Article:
At last year’s postseason press conference, Michigan State head coach Tom Anastos said that he would include a wide variety of non-conference teams for the Spartans to play in the upcoming seasons. Now with the official 2014-15 hockey schedule released, the Spartans boast a strong but flexible schedule that even Tom Izzo would be proud of. Read More…
The 2014-2015 Big Ten hockey schedule has been released, as Tom Anastos and the Spartans will look to improve last season’s conference record of 5-9-6-4. And despite finishing second to last, Michigan State lost four regulation games by one goal and had wins over some of the best teams in the country.
For Anastos, there is a lot of motivation for this team to improve starting with their first conference match-up in Columbus, Ohio with Ohio State. Read More…
Change is in the air this summer as the NCAA Hockey Rules Committee (headed by Michigan State head coach Tom Anastos) recently proposed several rule changes to the NCAA Playing Rules Oversight Panel last Friday.
There were a total of nine rule changes approved by the committee. The changes that could have the most significant impact on the game include new rules for faceoff procedure, (who puts their stick down first, faceoff location in the offensive zone, etc.) expanding the use of video replay, and new shootout regulations.
Several members of college hockey’s royalty appear to be disenchanted with the rest of the league.
After a vote by the American Hockey Coaches Association Convention moved to keep the “Gentleman’s Agreement,” several hockey programs, including Minnesota and Boston College, announced they would no longer adhere to the agreement and not recognize the verbal commitment as binding.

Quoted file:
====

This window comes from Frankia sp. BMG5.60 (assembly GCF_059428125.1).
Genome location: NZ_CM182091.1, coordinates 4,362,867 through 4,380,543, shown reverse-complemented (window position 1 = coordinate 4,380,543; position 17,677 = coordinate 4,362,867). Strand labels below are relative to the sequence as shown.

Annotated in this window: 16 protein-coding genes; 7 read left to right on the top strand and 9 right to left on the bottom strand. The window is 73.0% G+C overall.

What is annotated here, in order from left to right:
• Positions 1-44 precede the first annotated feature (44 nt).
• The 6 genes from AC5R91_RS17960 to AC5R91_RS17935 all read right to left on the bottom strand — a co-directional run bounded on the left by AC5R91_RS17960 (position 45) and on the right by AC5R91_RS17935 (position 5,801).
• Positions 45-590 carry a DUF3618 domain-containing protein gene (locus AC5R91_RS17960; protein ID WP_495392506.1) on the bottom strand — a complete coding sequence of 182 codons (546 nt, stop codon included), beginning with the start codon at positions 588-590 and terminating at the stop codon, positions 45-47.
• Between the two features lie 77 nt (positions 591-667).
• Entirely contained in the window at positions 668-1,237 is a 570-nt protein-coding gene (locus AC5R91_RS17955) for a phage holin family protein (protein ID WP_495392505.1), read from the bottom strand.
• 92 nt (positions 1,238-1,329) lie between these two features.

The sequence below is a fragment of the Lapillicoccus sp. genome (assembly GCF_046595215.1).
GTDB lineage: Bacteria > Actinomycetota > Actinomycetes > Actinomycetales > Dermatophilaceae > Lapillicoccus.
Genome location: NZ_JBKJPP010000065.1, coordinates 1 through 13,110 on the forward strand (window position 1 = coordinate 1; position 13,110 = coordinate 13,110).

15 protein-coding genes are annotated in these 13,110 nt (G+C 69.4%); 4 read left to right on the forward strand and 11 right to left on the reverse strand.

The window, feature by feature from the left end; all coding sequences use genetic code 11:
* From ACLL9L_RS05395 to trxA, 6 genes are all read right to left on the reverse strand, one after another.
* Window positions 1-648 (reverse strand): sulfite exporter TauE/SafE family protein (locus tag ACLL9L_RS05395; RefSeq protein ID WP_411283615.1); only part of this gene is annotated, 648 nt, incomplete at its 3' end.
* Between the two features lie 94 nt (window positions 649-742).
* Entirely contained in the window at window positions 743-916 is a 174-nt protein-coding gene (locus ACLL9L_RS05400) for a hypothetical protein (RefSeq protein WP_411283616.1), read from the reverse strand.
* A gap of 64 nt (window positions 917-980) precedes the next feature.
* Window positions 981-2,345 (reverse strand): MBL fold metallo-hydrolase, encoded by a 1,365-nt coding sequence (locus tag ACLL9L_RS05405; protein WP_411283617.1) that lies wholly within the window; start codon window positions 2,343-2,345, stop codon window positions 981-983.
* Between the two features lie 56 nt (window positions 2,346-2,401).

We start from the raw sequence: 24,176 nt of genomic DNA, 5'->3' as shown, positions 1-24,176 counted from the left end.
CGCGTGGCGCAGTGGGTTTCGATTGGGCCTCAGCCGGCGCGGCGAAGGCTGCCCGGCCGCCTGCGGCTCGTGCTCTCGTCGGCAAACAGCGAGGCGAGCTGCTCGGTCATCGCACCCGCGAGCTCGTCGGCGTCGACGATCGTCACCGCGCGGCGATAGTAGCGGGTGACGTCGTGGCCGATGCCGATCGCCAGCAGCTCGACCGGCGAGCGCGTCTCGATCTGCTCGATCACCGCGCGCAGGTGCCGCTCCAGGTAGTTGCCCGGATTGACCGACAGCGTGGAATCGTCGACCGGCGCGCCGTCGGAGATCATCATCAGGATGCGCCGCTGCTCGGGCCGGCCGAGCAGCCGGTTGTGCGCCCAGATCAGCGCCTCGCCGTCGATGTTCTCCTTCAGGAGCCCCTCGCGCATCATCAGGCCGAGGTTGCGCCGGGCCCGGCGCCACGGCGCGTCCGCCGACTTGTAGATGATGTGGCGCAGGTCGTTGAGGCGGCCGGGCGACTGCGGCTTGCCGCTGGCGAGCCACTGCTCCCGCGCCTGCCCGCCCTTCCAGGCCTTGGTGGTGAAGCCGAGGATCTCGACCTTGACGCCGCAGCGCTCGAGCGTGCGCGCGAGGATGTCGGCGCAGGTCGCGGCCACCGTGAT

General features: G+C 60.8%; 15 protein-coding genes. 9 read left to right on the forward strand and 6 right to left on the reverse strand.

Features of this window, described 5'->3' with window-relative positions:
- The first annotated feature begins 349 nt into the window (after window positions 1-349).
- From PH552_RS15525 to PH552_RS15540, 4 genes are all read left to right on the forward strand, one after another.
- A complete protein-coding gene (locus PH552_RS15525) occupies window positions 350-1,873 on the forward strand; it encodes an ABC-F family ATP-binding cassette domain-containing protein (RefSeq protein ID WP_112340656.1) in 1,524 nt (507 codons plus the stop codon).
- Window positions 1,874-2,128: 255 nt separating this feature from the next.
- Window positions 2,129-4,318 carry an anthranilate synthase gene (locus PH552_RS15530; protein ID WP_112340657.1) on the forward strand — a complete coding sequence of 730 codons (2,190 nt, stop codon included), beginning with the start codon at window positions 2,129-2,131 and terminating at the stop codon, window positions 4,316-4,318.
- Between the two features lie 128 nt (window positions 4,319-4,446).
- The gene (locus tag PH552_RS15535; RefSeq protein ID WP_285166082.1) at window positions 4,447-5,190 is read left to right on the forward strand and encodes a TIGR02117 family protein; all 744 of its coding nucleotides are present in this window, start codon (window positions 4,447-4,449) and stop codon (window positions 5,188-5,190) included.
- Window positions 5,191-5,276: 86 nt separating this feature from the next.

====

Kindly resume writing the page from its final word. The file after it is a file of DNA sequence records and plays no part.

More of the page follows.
Instead, they would only recognize the NCAA National Letter of Intent. Soon after, Wisconsin head coach Mike Eaves announced his program would follow suit.
While the Michigan State men’s hockey team grows “organically” in order to improve for what will likely be a defining year, they will not have to do it alone. In addition to their two previous National Letter of Intent signees (defenseman Josh Jacobs and goaltender Edwin Minny) MSU head coach Tom Anastos recently announced the official addition of defenseman Carson Gatt (brother of current Spartan senior Nickolas Gatt) and forward Dylan Pavelek.
The season is over and we all have questions. Is Tom Anastos under the gun next year? Will developing “organically” help or hurt the team? How will MSU be able to replace Wolfe, Riemer and the Chelios brothers?
First off, I do not think anyone will deny that this season was much better than last season. Winning percentage was higher, defense was better, and overall, it just seemed that MSU was in almost every game they played in.
Tom Anastos, head coach of the Michigan State men’s hockey team, addressed the media for one last time Tuesday. In his third season behind the bench, Anastos and his Spartans recorded an 11-18-7 overall record and went 5-9-6-4 in conference play.
Anastos’ opening statement recapped his team’s play in the Big Ten Tournament, and said that, “from a performance standpoint, we were obviously disappointed.”
The regular season is in the books. It’s history. Forget about it!
The postseason has arrived and it is a whole new ballgame…or puck-game…whatever. The inaugural Big Ten hockey tournament is here, and the Spartans will have to win-out in order to continue their season.
This season has not been too kind to the Spartans. They have struggled to find the back of the net (which they seem to be fixing as of late), their quality of play has been inconsistent, and games have slipped away by the narrowest of margins.
With only a three-member panel of Fino, Faith and Lou, MSU men’s hockey, the Detroit Red Wings and the Pistons are the three topics on The Pact’s table this week.